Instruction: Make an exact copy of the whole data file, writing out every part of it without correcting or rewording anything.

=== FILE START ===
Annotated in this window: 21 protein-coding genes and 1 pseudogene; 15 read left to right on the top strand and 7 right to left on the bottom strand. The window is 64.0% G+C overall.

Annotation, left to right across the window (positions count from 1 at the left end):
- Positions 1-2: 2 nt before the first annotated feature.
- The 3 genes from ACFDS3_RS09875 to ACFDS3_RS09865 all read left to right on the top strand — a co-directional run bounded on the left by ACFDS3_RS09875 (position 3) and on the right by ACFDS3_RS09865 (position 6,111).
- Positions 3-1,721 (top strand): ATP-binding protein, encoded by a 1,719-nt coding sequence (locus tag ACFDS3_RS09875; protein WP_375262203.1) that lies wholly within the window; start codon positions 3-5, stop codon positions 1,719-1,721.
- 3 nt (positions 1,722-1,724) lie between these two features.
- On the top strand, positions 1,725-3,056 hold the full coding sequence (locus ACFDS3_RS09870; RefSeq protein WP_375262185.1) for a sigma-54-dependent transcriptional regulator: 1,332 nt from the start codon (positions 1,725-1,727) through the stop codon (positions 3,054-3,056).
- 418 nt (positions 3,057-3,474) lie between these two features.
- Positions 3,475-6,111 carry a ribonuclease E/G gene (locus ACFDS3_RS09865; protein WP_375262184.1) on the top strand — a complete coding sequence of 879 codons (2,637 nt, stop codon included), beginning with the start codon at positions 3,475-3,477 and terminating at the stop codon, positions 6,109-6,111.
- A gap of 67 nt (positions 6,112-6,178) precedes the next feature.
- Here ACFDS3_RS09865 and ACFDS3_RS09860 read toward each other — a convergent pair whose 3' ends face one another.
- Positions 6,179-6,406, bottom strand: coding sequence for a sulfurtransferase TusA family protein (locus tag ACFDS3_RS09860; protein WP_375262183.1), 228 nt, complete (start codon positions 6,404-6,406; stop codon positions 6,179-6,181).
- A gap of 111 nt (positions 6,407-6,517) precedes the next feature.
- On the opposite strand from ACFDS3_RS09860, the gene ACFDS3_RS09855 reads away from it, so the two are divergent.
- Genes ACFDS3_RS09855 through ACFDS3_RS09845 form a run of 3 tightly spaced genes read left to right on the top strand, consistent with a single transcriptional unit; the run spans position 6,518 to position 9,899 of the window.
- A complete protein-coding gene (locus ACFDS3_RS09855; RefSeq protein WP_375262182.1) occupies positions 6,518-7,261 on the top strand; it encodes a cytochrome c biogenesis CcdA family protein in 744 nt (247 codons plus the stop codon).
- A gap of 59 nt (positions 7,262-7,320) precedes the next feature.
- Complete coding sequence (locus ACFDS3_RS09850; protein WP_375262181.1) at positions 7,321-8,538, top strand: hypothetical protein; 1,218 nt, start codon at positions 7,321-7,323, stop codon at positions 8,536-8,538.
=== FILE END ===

Annotated in this window: 21 protein-coding genes and 1 pseudogene; 15 read left to right on the top strand and 7 right to left on the bottom strand. The window is 64.0% G+C overall.

Annotation, left to right across the window (positions count from 1 at the left end):
- Positions 1-2: 2 nt before the first annotated feature.
- The 3 genes from ACFDS3_RS09875 to ACFDS3_RS09865 all read left to right on the top strand — a co-directional run bounded on the left by ACFDS3_RS09875 (position 3) and on the right by ACFDS3_RS09865 (position 6,111).
- Positions 3-1,721 (top strand): ATP-binding protein, encoded by a 1,719-nt coding sequence (locus tag ACFDS3_RS09875; protein WP_375262203.1) that lies wholly within the window; start codon positions 3-5, stop codon positions 1,719-1,721.
- 3 nt (positions 1,722-1,724) lie between these two features.
- On the top strand, positions 1,725-3,056 hold the full coding sequence (locus ACFDS3_RS09870; RefSeq protein WP_375262185.1) for a sigma-54-dependent transcriptional regulator: 1,332 nt from the start codon (positions 1,725-1,727) through the stop codon (positions 3,054-3,056).
- 418 nt (positions 3,057-3,474) lie between these two features.
- Positions 3,475-6,111 carry a ribonuclease E/G gene (locus ACFDS3_RS09865; protein WP_375262184.1) on the top strand — a complete coding sequence of 879 codons (2,637 nt, stop codon included), beginning with the start codon at positions 3,475-3,477 and terminating at the stop codon, positions 6,109-6,111.
- A gap of 67 nt (positions 6,112-6,178) precedes the next feature.
- Here ACFDS3_RS09865 and ACFDS3_RS09860 read toward each other — a convergent pair whose 3' ends face one another.
- Positions 6,179-6,406, bottom strand: coding sequence for a sulfurtransferase TusA family protein (locus tag ACFDS3_RS09860; protein WP_375262183.1), 228 nt, complete (start codon positions 6,404-6,406; stop codon positions 6,179-6,181).
- A gap of 111 nt (positions 6,407-6,517) precedes the next feature.
- On the opposite strand from ACFDS3_RS09860, the gene ACFDS3_RS09855 reads away from it, so the two are divergent.
- Genes ACFDS3_RS09855 through ACFDS3_RS09845 form a run of 3 tightly spaced genes read left to right on the top strand, consistent with a single transcriptional unit; the run spans position 6,518 to position 9,899 of the window.
- A complete protein-coding gene (locus ACFDS3_RS09855; RefSeq protein WP_375262182.1) occupies positions 6,518-7,261 on the top strand; it encodes a cytochrome c biogenesis CcdA family protein in 744 nt (247 codons plus the stop codon).
- A gap of 59 nt (positions 7,262-7,320) precedes the next feature.
- Complete coding sequence (locus ACFDS3_RS09850; protein WP_375262181.1) at positions 7,321-8,538, top strand: hypothetical protein; 1,218 nt, start codon at positions 7,321-7,323, stop codon at positions 8,536-8,538.